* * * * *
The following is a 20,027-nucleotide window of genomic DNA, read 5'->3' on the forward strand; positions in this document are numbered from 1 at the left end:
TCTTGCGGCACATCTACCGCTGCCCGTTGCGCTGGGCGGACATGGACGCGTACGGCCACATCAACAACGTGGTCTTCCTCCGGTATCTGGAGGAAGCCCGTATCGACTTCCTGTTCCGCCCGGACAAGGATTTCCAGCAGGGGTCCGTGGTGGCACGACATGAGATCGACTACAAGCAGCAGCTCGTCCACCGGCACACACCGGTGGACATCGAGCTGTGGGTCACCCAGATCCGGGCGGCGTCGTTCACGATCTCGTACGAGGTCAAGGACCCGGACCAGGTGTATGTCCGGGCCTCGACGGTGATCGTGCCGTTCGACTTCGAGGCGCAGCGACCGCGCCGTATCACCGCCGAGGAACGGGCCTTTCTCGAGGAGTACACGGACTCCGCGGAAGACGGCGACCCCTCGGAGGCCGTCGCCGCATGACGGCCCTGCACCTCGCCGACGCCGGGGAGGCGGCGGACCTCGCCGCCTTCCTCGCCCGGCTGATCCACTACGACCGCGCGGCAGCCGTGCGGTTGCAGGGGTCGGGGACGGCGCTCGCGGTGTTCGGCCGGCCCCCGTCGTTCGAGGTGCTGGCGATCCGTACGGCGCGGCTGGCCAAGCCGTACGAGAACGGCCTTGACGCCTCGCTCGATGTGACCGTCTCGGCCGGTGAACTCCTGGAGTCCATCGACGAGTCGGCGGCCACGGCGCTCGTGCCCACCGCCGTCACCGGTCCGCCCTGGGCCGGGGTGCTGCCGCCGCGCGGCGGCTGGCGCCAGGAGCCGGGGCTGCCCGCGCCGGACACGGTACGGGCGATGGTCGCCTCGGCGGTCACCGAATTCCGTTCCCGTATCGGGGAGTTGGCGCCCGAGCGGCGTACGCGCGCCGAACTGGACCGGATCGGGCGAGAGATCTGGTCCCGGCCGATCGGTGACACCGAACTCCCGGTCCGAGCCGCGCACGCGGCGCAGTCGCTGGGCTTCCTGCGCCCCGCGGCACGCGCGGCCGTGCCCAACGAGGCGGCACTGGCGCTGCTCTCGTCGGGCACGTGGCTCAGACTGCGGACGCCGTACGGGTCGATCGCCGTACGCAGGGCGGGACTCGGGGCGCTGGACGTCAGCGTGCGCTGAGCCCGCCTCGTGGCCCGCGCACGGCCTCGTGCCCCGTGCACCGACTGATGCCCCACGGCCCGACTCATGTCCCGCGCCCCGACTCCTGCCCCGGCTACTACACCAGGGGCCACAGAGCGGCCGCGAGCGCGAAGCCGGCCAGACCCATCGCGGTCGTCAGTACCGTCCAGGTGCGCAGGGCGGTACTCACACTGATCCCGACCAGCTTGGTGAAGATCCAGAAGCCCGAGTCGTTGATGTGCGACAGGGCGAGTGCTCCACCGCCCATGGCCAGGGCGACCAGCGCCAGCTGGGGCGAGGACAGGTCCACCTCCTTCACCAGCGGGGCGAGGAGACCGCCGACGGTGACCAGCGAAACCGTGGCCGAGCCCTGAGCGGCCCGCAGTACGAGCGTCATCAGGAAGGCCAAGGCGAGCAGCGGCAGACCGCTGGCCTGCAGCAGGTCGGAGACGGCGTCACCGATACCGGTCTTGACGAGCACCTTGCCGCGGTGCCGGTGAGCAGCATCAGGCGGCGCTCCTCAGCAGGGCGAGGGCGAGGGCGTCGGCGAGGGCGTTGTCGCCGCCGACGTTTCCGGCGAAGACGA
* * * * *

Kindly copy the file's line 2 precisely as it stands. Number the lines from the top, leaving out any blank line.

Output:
TCTTGCGGCACATCTACCGCTGCCCGTTGCGCTGGGCGGACATGGACGCGTACGGCCACATCAACAACGTGGTCTTCCTCCGGTATCTGGAGGAAGCCCGTATCGACTTCCTGTTCCGCCCGGACAAGGATTTCCAGCAGGGGTCCGTGGTGGCACGACATGAGATCGACTACAAGCAGCAGCTCGTCCACCGGCACACACCGGTGGACATCGAGCTGTGGGTCACCCAGATCCGGGCGGCGTCGTTCACGATCTCGTACGAGGTCAAGGACCCGGACCAGGTGTATGTCCGGGCCTCGACGGTGATCGTGCCGTTCGACTTCGAGGCGCAGCGACCGCGCCGTATCACCGCCGAGGAACGGGCCTTTCTCGAGGAGTACACGGACTCCGCGGAAGACGGCGACCCCTCGGAGGCCGTCGCCGCATGACGGCCCTGCACCTCGCCGACGCCGGGGAGGCGGCGGACCTCGCCGCCTTCCTCGCCCGGCTGATCCACTACGACCGCGCGGCAGCCGTGCGGTTGCAGGGGTCGGGGACGGCGCTCGCGGTGTTCGGCCGGCCCCCGTCGTTCGAGGTGCTGGCGATCCGTACGGCGCGGCTGGCCAAGCCGTACGAGAACGGCCTTGACGCCTCGCTCGATGTGACCGTCTCGGCCGGTGAACTCCTGGAGTCCATCGACGAGTCGGCGGCCACGGCGCTCGTGCCCACCGCCGTCACCGGTCCGCCCTGGGCCGGGGTGCTGCCGCCGCGCGGCGGCTGGCGCCAGGAGCCGGGGCTGCCCGCGCCGGACACGGTACGGGCGATGGTCGCCTCGGCGGTCACCGAATTCCGTTCCCGTATCGGGGAGTTGGCGCCCGAGCGGCGTACGCGCGCCGAACTGGACCGGATCGGGCGAGAGATCTGGTCCCGGCCGATCGGTGACACCGAACTCCCGGTCCGAGCCGCGCACGCGGCGCAGTCGCTGGGCTTCCTGCGCCCCGCGGCACGCGCGGCCGTGCCCAACGAGGCGGCACTGGCGCTGCTCTCGTCGGGCACGTGGCTCAGACTGCGGACGCCGTACGGGTCGATCGCCGTACGCAGGGCGGGACTCGGGGCGCTGGACGTCAGCGTGCGCTGAGCCCGCCTCGTGGCCCGCGCACGGCCTCGTGCCCCGTGCACCGACTGATGCCCCACGGCCCGACTCATGTCCCGCGCCCCGACTCCTGCCCCGGCTACTACACCAGGGGCCACAGAGCGGCCGCGAGCGCGAAGCCGGCCAGACCCATCGCGGTCGTCAGTACCGTCCAGGTGCGCAGGGCGGTACTCACACTGATCCCGACCAGCTTGGTGAAGATCCAGAAGCCCGAGTCGTTGATGTGCGACAGGGCGAGTGCTCCACCGCCCATGGCCAGGGCGACCAGCGCCAGCTGGGGCGAGGACAGGTCCACCTCCTTCACCAGCGGGGCGAGGAGACCGCCGACGGTGACCAGCGAAACCGTGGCCGAGCCCTGAGCGGCCCGCAGTACGAGCGTCATCAGGAAGGCCAAGGCGAGCAGCGGCAGACCGCTGGCCTGCAGCAGGTCGGAGACGGCGTCACCGATACCGGTCTTGACGAGCACCTTGCCGCGGTGCCGGTGAGCAGCATCAGGCGGCGCTCCTCAGCAGGGCGAGGGCGAGGGCGTCGGCGAGGGCGTTGTCGCCGCCGACGTTTCCGGCGAAGACGA